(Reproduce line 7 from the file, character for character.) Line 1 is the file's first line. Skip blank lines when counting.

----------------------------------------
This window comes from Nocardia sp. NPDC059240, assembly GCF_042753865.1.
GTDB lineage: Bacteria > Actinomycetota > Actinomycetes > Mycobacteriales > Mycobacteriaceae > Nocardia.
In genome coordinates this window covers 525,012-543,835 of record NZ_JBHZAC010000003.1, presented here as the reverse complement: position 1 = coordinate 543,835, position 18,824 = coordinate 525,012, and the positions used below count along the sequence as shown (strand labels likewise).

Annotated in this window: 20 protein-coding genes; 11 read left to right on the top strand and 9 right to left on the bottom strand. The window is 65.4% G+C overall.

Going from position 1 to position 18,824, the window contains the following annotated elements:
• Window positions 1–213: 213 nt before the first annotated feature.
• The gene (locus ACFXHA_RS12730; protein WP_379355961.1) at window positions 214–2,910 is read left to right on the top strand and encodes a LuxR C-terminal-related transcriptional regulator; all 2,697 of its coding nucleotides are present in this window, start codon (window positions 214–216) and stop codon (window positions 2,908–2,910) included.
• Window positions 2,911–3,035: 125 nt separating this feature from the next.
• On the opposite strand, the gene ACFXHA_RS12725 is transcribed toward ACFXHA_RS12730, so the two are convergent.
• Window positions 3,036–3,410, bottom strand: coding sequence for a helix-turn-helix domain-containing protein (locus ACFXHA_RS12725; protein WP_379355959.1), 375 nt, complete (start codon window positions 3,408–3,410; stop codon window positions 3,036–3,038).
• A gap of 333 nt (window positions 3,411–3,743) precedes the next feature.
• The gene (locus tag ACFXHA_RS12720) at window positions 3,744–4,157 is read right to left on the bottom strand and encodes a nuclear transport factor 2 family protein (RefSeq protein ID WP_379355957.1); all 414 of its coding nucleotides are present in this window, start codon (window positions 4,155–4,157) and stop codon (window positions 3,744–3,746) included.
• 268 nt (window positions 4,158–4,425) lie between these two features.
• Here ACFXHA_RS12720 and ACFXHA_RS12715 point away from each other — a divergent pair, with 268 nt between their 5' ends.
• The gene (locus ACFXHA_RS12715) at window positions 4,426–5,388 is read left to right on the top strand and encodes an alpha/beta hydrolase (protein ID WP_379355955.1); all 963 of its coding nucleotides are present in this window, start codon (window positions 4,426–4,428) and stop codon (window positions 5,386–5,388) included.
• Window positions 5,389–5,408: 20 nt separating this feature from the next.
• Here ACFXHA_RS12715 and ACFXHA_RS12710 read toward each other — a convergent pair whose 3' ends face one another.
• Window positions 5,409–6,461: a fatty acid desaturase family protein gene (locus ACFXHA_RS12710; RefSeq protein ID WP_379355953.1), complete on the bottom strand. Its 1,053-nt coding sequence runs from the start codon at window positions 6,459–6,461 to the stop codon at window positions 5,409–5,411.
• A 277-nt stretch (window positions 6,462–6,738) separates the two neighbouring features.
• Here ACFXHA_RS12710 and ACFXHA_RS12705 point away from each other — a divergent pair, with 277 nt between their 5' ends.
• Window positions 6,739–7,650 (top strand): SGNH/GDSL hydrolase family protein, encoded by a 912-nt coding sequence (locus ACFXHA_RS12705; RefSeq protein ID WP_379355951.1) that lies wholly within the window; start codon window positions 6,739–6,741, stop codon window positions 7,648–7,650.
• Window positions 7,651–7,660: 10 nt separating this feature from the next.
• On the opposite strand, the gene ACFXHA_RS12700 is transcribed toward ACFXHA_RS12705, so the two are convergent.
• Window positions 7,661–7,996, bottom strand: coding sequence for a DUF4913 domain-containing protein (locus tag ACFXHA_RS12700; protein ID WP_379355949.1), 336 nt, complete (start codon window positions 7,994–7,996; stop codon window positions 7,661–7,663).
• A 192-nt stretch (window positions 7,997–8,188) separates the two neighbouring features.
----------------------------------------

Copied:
• The gene (locus ACFXHA_RS12730; protein WP_379355961.1) at window positions 214–2,910 is read left to right on the top strand and encodes a LuxR C-terminal-related transcriptional regulator; all 2,697 of its coding nucleotides are present in this window, start codon (window positions 214–216) and stop codon (window positions 2,908–2,910) included.